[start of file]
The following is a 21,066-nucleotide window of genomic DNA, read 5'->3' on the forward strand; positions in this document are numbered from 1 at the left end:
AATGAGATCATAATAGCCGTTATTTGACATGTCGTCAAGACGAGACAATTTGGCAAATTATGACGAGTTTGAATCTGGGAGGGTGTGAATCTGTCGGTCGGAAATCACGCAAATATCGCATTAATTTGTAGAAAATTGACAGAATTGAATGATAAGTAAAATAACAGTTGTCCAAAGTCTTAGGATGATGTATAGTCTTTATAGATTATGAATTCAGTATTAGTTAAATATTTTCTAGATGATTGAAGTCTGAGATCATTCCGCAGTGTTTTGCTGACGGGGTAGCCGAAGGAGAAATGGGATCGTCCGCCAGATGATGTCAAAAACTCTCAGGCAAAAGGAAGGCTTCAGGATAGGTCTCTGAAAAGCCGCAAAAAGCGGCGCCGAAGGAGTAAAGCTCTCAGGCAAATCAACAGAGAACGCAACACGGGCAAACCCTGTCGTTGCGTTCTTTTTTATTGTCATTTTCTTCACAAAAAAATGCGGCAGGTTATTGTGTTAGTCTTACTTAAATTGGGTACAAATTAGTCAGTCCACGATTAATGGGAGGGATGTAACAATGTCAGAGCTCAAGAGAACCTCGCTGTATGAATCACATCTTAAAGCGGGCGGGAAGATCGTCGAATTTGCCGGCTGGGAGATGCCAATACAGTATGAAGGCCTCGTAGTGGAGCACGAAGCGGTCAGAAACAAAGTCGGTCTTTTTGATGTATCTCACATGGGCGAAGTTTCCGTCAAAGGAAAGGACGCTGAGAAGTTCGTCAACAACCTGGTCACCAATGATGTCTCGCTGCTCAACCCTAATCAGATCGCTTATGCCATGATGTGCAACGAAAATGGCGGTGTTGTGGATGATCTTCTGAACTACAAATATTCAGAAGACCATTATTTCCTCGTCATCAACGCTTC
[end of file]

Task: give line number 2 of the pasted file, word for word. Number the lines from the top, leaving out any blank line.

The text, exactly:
AATGAGATCATAATAGCCGTTATTTGACATGTCGTCAAGACGAGACAATTTGGCAAATTATGACGAGTTTGAATCTGGGAGGGTGTGAATCTGTCGGTCGGAAATCACGCAAATATCGCATTAATTTGTAGAAAATTGACAGAATTGAATGATAAGTAAAATAACAGTTGTCCAAAGTCTTAGGATGATGTATAGTCTTTATAGATTATGAATTCAGTATTAGTTAAATATTTTCTAGATGATTGAAGTCTGAGATCATTCCGCAGTGTTTTGCTGACGGGGTAGCCGAAGGAGAAATGGGATCGTCCGCCAGATGATGTCAAAAACTCTCAGGCAAAAGGAAGGCTTCAGGATAGGTCTCTGAAAAGCCGCAAAAAGCGGCGCCGAAGGAGTAAAGCTCTCAGGCAAATCAACAGAGAACGCAACACGGGCAAACCCTGTCGTTGCGTTCTTTTTTATTGTCATTTTCTTCACAAAAAAATGCGGCAGGTTATTGTGTTAGTCTTACTTAAATTGGGTACAAATTAGTCAGTCCACGATTAATGGGAGGGATGTAACAATGTCAGAGCTCAAGAGAACCTCGCTGTATGAATCACATCTTAAAGCGGGCGGGAAGATCGTCGAATTTGCCGGCTGGGAGATGCCAATACAGTATGAAGGCCTCGTAGTGGAGCACGAAGCGGTCAGAAACAAAGTCGGTCTTTTTGATGTATCTCACATGGGCGAAGTTTCCGTCAAAGGAAAGGACGCTGAGAAGTTCGTCAACAACCTGGTCACCAATGATGTCTCGCTGCTCAACCCTAATCAGATCGCTTATGCCATGATGTGCAACGAAAATGGCGGTGTTGTGGATGATCTTCTGAACTACAAATATTCAGAAGACCATTATTTCCTCGTCATCAACGCTTC